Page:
Competition showcases Asian culture, raises money for charity

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Several UT Asian dance groups and slam poets performed at Origins, an Asian-American cultural showcase performance, on Thursday evening.

Photo Credit: Asa Johnson | Daily Texan Staff

UT students jumped and slid across the stage in unison before a deep red backdrop as Drake’s “Big Rings” blasted around the auditorium, and the crowd roared deafeningly.

The Eta chapter of alpha Kappa Delta Phi and the Texas Chinese Student Association opened Origins, an Asian-American cultural showcase performance, with a fusion of hip-hop and traditional Chinese dancing, on Thursday.

The show featured several UT Asian dance groups and slam poets who performed to show the beauty of the traditional Asian and Asian-American cultures.

“We know that the Asian-American population at UT is getting larger, but we are still a minority,” Kat Wong, alpha Kappa Delta Phi vice president of services, said. “We are trying to raise awareness for Asian-Americans here
on campus.”  

Each dance team competed to win $100 for a charity of their choosing. The winner of the competition will be announced sometime Friday.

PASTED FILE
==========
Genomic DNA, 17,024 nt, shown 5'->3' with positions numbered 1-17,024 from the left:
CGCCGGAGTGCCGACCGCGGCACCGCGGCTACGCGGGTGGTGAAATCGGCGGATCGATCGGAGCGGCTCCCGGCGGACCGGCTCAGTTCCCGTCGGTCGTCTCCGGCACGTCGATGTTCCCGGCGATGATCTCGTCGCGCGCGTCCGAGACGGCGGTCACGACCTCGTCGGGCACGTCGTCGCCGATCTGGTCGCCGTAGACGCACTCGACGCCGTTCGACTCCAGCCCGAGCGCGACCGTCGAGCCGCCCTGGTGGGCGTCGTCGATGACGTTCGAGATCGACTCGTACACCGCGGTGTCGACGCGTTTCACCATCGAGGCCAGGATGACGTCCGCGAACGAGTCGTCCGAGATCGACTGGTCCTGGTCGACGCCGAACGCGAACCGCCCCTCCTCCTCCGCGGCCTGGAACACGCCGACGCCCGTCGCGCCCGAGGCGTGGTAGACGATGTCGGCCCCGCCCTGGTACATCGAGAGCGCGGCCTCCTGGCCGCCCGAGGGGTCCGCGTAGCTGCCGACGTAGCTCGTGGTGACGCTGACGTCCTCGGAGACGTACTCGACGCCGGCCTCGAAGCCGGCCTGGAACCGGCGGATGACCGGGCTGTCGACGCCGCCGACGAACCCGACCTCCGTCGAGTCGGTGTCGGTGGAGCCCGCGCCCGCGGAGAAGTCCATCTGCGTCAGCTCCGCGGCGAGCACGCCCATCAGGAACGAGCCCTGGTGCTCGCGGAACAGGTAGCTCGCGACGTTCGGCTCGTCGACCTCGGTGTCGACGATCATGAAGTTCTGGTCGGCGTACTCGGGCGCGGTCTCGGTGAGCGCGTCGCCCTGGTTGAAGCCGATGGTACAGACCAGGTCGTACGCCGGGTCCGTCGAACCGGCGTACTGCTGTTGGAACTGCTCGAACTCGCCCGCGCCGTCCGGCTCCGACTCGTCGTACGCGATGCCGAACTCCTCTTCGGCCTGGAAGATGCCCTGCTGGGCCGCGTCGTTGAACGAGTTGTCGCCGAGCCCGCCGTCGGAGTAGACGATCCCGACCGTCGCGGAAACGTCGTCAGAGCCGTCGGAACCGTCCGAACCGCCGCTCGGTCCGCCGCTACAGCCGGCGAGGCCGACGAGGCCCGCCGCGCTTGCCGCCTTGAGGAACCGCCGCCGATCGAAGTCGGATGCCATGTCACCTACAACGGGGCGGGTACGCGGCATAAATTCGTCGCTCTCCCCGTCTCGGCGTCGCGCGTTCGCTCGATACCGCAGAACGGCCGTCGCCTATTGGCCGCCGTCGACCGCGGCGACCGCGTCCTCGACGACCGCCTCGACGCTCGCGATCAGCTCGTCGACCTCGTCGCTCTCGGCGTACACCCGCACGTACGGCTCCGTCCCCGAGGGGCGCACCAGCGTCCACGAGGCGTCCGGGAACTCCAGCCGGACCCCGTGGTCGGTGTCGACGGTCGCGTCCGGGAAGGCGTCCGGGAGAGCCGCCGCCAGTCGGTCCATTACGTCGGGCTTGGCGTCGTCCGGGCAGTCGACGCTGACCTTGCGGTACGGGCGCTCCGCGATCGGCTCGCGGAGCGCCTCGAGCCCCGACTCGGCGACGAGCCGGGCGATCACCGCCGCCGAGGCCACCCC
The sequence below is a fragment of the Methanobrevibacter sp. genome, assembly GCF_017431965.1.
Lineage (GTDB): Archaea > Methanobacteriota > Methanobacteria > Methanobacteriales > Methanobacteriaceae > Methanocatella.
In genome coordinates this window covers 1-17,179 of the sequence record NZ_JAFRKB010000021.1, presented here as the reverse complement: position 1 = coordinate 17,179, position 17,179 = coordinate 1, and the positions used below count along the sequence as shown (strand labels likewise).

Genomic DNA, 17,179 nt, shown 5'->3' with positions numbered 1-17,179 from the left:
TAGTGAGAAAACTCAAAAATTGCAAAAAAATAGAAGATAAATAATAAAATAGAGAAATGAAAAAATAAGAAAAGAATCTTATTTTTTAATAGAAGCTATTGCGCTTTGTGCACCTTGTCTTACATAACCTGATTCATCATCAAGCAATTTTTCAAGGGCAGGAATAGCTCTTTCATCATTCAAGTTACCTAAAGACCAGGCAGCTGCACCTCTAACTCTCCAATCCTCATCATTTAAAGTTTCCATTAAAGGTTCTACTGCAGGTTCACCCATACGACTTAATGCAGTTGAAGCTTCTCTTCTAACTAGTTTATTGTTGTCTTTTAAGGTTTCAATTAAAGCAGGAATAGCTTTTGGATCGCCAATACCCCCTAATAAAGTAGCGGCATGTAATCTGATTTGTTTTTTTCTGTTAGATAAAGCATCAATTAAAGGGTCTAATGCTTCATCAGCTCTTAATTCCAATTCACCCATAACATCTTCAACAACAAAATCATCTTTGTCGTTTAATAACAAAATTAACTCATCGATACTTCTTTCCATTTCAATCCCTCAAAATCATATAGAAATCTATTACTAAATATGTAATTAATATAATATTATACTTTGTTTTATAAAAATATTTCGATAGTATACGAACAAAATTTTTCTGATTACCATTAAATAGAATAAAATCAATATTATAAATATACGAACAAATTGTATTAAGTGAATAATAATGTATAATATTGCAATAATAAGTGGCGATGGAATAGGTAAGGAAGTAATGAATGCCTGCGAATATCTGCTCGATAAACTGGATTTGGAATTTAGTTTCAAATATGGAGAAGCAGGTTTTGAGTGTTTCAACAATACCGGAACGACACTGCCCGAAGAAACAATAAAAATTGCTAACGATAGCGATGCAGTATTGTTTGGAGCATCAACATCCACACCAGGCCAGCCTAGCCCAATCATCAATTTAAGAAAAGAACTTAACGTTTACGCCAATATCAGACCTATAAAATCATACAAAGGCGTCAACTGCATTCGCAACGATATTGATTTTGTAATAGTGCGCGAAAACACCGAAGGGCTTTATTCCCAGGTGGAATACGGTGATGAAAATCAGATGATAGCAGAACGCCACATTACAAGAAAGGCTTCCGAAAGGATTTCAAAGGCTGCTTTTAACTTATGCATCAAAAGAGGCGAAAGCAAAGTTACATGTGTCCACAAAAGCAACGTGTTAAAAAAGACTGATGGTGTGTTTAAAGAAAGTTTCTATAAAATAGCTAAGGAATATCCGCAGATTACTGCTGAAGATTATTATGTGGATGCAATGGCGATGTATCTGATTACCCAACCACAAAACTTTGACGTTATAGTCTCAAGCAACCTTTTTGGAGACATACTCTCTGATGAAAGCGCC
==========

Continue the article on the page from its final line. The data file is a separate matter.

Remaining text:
“Our philanthropy helps people with leukemia and other types of cancer,” said David Kim, finance and history senior and a member of Lambda Phi Epsilon. “Our performance is a Korean folk song called ‘Arirang’ and is about Korean culture, and it’s a very famous traditional song that people in Korea sing.”  

Wong said a showcase is a better way to spread awareness than other fundraisers such as selling food, because it better engages the community.

“Sometimes people forget when they eat the food what it’s raising awareness for, but a performance directly emphasizes certain elements of Asian culture that aren’t prevalent in everyday life,” Wong said.

Sangbin Kwon, director of the Korean Dance Crew, said the most important aspect of the event is its role in helping to spread Asian culture throughout campus.

“There really hasn’t been an event that showcases Asian talent and cultural awareness at one event,” said Kwon, an economics senior. “Helping to get this started as a yearly thing that continues on for a good, long time would be
really awesome.”

Origins is unique because it focuses on the cultural aspects of Asian organizations, said Tiger Wu, president of Chinese Students Association.

“At times, there is a divide between Asian Greek culture and other Asian organizations on campus,” said Wu, a senior electrical engineer. “Our goal is to unite those two groups on campus. All these orgs on campus has the same common goals as we do, and our goal is to reinforce them.”